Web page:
Create a physical separation between work and life
According to Allianz’s research, 35% of employees say it’s hard to turn off work-related technology. One way to help combat this is to create a separate working space in the home that doesn't encroach on your personal space to provide a physical and visual separation between your work and home life.
If you don’t have physical space to play with, pack down your work: shutdown your computer, close and stack your notepads, and move your empty coffee mugs back into the kitchen.
Get out of your pyjamas
Working from home we can all get too comfortable staying in our pyjamas or active wear, so try to get into the habit of getting dressed for work. This doesn’t mean we have to put on the power suit but an outfit that signifies work can put us in a more work focused and productive mindset, then at the end of the day we can get back in our comfortable clothes, marking a switch in mindset.
Use your ‘transit time’
Traditionally the Third Space was the commute between the workplace and home. If you are working from home, you can use that period of ‘transit time’ to decompress from work in a way that suits you. This can be as simple as a 5-minute walk around the block to signify the end of your work day. Many people talk about the values of a fake commute where they drive to a local coffee shop in the morning and then home again to start work. While at the end of the day they drive to a park or the beach to do some activity to decompress from the day and then drive home to signal that they are now in home mode.
Step away from the screen
Back-to-back virtual meetings where you are staring at a screen all day can be incredibly draining. Insert some mini Third Spaces in your day where you are consciously taking time to rest your brain so that you are ready for the upcoming interaction. This can be done by getting up and moving your body, having structured meal breaks, and taking a moment to go outside and absorb some natural light instead of the fluorescence of laptops.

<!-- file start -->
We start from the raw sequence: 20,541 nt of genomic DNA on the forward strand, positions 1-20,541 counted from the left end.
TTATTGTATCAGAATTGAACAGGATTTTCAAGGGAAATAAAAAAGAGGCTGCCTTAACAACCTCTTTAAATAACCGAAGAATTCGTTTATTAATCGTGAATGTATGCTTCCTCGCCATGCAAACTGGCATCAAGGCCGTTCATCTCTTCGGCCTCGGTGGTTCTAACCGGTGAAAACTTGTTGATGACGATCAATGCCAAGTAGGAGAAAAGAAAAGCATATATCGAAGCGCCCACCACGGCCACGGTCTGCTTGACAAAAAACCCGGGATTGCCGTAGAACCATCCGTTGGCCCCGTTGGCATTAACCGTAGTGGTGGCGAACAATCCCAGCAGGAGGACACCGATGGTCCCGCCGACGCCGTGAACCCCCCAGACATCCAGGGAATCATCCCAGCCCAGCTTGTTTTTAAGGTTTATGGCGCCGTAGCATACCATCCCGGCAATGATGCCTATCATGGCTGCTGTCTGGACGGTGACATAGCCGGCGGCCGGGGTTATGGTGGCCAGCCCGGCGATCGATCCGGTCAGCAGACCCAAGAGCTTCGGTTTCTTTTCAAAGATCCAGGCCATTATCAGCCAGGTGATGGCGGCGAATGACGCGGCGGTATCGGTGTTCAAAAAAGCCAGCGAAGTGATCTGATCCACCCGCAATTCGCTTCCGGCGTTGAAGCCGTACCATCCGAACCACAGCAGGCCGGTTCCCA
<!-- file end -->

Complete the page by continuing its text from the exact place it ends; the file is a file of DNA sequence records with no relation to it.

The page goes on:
Make time for your hobbies
Amongst the increased pressure felt since the pandemic, 34% of employees surveyed say it's hard to make time for themselves. Hobbies or personal interests bring us joy, and it’s a bonus if they have a calming effect like music, art or time in nature. If you can, schedule in time straight after work for these activities as they will allow you to lower your stress levels and help you to wind down and be in a more productive space for work the next day.
To help ensure that you’re working towards achieving a more sustainable work-life balance and creating your Third Space, it’s important to communicate this with your employer. For example, sharing the measures that you’re putting in place, such as regular breaks during the day or turning off work related-communication platforms after work. These conversations will help to open up the floor to more discussions with your employer or direct manager and create more open dialogue on what mental health, balance and wellbeing looks like in your workplace or worksite.
To learn how you can find or facilitate balance in the workplace and open up the dialogue between employees and employers, visit the Allianz Workplace Mental Health Hub to help navigate the modern workplace with confidence.